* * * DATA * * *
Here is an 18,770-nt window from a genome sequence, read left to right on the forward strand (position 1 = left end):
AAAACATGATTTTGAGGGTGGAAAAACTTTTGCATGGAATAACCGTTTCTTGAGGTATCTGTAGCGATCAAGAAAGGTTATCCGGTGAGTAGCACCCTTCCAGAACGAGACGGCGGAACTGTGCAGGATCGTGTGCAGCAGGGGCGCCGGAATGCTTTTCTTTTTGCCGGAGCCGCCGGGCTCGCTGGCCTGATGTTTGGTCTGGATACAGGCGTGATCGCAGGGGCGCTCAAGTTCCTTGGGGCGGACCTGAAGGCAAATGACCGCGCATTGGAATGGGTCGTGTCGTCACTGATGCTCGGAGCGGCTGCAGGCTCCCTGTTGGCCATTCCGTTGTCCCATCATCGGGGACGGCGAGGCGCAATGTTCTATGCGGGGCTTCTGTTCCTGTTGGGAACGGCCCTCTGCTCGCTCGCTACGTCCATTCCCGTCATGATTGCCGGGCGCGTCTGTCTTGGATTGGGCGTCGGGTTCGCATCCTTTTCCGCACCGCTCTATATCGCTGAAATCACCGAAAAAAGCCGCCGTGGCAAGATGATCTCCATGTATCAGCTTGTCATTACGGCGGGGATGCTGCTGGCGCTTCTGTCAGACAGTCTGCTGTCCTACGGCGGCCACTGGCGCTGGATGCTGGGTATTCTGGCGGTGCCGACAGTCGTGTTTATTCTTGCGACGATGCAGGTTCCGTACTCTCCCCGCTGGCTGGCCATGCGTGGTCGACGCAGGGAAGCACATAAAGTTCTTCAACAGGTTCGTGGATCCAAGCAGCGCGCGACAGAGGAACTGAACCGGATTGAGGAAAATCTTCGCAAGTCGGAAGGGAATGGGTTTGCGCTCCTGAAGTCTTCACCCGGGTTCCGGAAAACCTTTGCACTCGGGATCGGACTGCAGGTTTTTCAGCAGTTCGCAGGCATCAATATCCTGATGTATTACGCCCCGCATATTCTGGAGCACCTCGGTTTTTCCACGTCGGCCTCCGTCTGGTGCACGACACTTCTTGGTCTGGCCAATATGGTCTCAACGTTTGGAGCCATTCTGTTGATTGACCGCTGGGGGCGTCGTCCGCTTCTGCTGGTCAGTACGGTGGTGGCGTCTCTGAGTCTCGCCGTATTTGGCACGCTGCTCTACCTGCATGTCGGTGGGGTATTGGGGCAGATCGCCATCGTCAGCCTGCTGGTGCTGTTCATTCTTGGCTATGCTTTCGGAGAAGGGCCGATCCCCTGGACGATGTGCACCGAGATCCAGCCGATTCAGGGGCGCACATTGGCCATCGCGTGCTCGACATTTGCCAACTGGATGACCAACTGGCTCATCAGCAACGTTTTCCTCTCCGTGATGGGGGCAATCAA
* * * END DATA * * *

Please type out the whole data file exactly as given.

Here is an 18,770-nt window from a genome sequence, read left to right on the forward strand (position 1 = left end):
AAAACATGATTTTGAGGGTGGAAAAACTTTTGCATGGAATAACCGTTTCTTGAGGTATCTGTAGCGATCAAGAAAGGTTATCCGGTGAGTAGCACCCTTCCAGAACGAGACGGCGGAACTGTGCAGGATCGTGTGCAGCAGGGGCGCCGGAATGCTTTTCTTTTTGCCGGAGCCGCCGGGCTCGCTGGCCTGATGTTTGGTCTGGATACAGGCGTGATCGCAGGGGCGCTCAAGTTCCTTGGGGCGGACCTGAAGGCAAATGACCGCGCATTGGAATGGGTCGTGTCGTCACTGATGCTCGGAGCGGCTGCAGGCTCCCTGTTGGCCATTCCGTTGTCCCATCATCGGGGACGGCGAGGCGCAATGTTCTATGCGGGGCTTCTGTTCCTGTTGGGAACGGCCCTCTGCTCGCTCGCTACGTCCATTCCCGTCATGATTGCCGGGCGCGTCTGTCTTGGATTGGGCGTCGGGTTCGCATCCTTTTCCGCACCGCTCTATATCGCTGAAATCACCGAAAAAAGCCGCCGTGGCAAGATGATCTCCATGTATCAGCTTGTCATTACGGCGGGGATGCTGCTGGCGCTTCTGTCAGACAGTCTGCTGTCCTACGGCGGCCACTGGCGCTGGATGCTGGGTATTCTGGCGGTGCCGACAGTCGTGTTTATTCTTGCGACGATGCAGGTTCCGTACTCTCCCCGCTGGCTGGCCATGCGTGGTCGACGCAGGGAAGCACATAAAGTTCTTCAACAGGTTCGTGGATCCAAGCAGCGCGCGACAGAGGAACTGAACCGGATTGAGGAAAATCTTCGCAAGTCGGAAGGGAATGGGTTTGCGCTCCTGAAGTCTTCACCCGGGTTCCGGAAAACCTTTGCACTCGGGATCGGACTGCAGGTTTTTCAGCAGTTCGCAGGCATCAATATCCTGATGTATTACGCCCCGCATATTCTGGAGCACCTCGGTTTTTCCACGTCGGCCTCCGTCTGGTGCACGACACTTCTTGGTCTGGCCAATATGGTCTCAACGTTTGGAGCCATTCTGTTGATTGACCGCTGGGGGCGTCGTCCGCTTCTGCTGGTCAGTACGGTGGTGGCGTCTCTGAGTCTCGCCGTATTTGGCACGCTGCTCTACCTGCATGTCGGTGGGGTATTGGGGCAGATCGCCATCGTCAGCCTGCTGGTGCTGTTCATTCTTGGCTATGCTTTCGGAGAAGGGCCGATCCCCTGGACGATGTGCACCGAGATCCAGCCGATTCAGGGGCGCACATTGGCCATCGCGTGCTCGACATTTGCCAACTGGATGACCAACTGGCTCATCAGCAACGTTTTCCTCTCCGTGATGGGGGCAATCAA